Liononomics: hard cash trumps t-shirts with fluffy lions on them

Why WWF campaigners should have been working for the Zambian tourist board.

According to reports, Zambia has just banned lion hunting, but only because it can make more money per lion from tourism than from hunting.

So much for all that campaigning and wearing of T-shirts - turns out that those WWF devotees should have been working for the Zambian tourist board all along.

Sylvia Masebo, Zambia's minister for tourism, told Reuters that the big cat numbers were decreasing too rapidly to merit the estimated £1.8 m earned from hunting each year:

"Tourists come to Zambia to see the lion and if we lose the lion we will be killing our tourism industry," said Masebo. "Why should we lose our animals for $3 million (£1.8 m) a year? The benefits we get from tourist visits are much higher."

According to blog zambianwatchdog.com, though, she kinda took this back afterwards, in various "clarifications". Now she's saying that although potential hunters will no longer be awarded tenders, those with existing tenders can still hunt:

“Some of the clarifications on the process are that no tender that was awarded has been cancelled, instead, what was stopped was the process of tendering itself. I did not cancel the tender for safari hunting but merely stopped the process,” Masebo said much to the astonishment of the delegates.
From the meeting, it was clear that Masebo acted emotionally to announce the ban on leopard and lion hunting mainly on account of wrong advice from her friends, a close associate to Masebo said.
“Masebo is a puppet of individuals like Yousuf Zumla who is her chief advisor and has personal agenda to settle old score with competitors  and has been using his relationship with Masebo not knowing that he is harming the entire sector,” said one of the delegates close to Masebo.
 

Awww. Photograph: Getty Images
Getty
Show Hide image

Will Jeremy Corbyn stand down if Labour loses the general election?

Defeat at the polls might not be the end of Corbyn’s leadership.

The latest polls suggest that Labour is headed for heavy defeat in the June general election. Usually a general election loss would be the trigger for a leader to quit: Michael Foot, Gordon Brown and Ed Miliband all stood down after their first defeat, although Neil Kinnock saw out two losses before resigning in 1992.

It’s possible, if unlikely, that Corbyn could become prime minister. If that prospect doesn’t materialise, however, the question is: will Corbyn follow the majority of his predecessors and resign, or will he hang on in office?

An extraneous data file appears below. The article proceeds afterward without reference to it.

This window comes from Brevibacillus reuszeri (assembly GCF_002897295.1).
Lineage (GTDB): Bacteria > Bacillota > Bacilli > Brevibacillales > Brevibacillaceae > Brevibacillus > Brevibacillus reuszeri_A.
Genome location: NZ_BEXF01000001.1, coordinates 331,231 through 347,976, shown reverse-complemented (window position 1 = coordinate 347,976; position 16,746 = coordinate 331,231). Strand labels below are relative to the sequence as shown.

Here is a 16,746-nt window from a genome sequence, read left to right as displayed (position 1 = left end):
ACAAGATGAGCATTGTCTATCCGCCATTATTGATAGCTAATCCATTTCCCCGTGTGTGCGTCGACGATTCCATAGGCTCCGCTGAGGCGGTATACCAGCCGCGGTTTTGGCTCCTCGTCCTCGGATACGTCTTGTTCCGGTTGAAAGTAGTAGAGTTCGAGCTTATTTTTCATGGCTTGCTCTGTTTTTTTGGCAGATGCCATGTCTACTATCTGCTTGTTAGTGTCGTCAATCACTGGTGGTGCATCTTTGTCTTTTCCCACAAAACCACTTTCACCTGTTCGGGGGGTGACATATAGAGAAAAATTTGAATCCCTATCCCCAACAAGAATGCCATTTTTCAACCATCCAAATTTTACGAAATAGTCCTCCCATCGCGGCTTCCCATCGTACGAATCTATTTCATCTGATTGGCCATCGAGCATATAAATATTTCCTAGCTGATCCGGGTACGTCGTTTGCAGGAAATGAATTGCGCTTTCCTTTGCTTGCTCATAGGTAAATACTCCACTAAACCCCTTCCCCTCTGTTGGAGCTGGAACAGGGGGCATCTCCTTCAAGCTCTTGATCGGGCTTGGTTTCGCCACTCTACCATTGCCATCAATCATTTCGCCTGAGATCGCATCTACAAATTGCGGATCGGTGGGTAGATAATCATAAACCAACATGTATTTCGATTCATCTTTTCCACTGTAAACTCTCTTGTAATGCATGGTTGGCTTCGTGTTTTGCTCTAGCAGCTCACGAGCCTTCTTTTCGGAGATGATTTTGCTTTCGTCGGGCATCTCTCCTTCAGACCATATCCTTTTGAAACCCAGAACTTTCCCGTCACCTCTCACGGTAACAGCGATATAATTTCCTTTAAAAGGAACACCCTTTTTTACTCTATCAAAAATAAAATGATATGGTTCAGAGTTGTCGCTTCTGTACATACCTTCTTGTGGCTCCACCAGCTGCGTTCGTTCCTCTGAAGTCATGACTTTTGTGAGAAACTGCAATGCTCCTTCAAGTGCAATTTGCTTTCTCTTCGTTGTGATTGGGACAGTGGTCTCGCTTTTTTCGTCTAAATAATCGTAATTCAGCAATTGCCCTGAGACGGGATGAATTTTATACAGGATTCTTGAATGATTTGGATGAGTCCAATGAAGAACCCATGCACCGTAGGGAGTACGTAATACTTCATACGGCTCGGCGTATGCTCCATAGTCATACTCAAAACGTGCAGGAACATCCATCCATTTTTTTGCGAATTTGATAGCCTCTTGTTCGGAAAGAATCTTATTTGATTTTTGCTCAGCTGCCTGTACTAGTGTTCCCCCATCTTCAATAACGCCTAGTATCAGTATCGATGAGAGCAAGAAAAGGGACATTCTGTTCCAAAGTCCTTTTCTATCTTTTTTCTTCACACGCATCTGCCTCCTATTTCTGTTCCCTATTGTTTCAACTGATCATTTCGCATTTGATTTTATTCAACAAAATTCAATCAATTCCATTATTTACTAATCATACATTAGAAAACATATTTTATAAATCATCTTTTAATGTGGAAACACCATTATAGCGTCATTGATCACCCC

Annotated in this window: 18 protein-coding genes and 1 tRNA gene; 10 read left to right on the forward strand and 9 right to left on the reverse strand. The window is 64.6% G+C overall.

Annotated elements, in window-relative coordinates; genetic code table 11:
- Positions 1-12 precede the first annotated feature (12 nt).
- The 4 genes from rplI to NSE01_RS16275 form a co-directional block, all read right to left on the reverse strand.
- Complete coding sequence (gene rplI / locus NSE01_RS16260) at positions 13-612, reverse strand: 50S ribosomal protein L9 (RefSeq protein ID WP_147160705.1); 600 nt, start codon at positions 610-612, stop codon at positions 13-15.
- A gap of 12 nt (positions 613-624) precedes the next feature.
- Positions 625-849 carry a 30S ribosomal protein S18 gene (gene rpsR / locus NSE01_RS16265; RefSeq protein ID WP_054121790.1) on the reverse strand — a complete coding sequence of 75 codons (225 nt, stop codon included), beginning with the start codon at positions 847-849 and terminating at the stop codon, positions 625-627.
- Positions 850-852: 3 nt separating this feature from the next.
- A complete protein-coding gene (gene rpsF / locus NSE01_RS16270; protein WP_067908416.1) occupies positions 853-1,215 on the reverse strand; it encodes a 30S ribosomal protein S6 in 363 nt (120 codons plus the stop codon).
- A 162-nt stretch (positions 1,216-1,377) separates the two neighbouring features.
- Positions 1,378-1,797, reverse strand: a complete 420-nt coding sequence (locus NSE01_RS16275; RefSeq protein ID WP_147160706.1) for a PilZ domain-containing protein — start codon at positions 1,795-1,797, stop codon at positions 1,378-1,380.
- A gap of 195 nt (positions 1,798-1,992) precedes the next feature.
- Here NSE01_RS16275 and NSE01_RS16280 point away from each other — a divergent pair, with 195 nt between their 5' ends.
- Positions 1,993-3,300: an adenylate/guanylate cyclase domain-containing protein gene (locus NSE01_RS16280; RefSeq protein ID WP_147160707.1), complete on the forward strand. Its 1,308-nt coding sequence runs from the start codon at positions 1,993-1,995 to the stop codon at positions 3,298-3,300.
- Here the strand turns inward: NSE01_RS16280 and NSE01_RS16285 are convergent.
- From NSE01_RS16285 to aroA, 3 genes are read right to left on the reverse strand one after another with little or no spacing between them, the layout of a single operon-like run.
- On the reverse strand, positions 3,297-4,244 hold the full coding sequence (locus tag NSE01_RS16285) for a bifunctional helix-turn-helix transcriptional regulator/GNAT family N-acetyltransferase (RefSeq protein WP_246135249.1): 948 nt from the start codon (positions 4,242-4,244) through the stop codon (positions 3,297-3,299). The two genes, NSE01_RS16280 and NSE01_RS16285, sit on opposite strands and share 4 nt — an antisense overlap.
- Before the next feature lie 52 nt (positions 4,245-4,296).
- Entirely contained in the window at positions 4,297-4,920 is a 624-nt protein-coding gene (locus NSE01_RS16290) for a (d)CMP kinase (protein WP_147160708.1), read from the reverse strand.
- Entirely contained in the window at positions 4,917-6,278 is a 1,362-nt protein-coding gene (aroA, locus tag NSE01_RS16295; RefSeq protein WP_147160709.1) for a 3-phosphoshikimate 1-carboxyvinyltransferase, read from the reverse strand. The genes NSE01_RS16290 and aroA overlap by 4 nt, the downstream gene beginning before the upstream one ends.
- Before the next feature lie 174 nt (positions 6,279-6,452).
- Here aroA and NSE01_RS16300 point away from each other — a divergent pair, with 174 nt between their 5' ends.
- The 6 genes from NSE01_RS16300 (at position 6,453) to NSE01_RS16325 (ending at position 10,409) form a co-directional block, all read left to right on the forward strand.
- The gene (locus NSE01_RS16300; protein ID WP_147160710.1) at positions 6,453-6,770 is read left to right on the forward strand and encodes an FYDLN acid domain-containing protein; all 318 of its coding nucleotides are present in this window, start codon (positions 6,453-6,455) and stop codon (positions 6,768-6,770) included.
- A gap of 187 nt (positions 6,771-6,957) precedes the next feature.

Will Corbyn stand down? The rules

There is no formal process for the parliamentary Labour party to oust its leader, as it discovered in the 2016 leadership challenge. Even after a majority of his MPs had voted no confidence in him, Corbyn stayed on, ultimately winning his second leadership contest after it was decided that the current leader should be automatically included on the ballot.

This year’s conference will vote on to reform the leadership selection process that would make it easier for a left-wing candidate to get on the ballot (nicknamed the “McDonnell amendment” by centrists): Corbyn could be waiting for this motion to pass before he resigns.

Will Corbyn stand down? The membership

Corbyn’s support in the membership is still strong. Without an equally compelling candidate to put before the party, Corbyn’s opponents in the PLP are unlikely to initiate another leadership battle they’re likely to lose.

That said, a general election loss could change that. Polling from March suggests that half of Labour members wanted Corbyn to stand down either immediately or before the general election.

Will Corbyn stand down? The rumours

Sources close to Corbyn have said that he might not stand down, even if he leads Labour to a crushing defeat this June. They mention Kinnock’s survival after the 1987 general election as a precedent (although at the 1987 election, Labour did gain seats).

Will Corbyn stand down? The verdict

Given his struggles to manage his own MPs and the example of other leaders, it would be remarkable if Corbyn did not stand down should Labour lose the general election. However, staying on after a vote of no-confidence in 2016 was also remarkable, and the mooted changes to the leadership election process give him a reason to hold on until September in order to secure a left-wing succession.

0800 7318496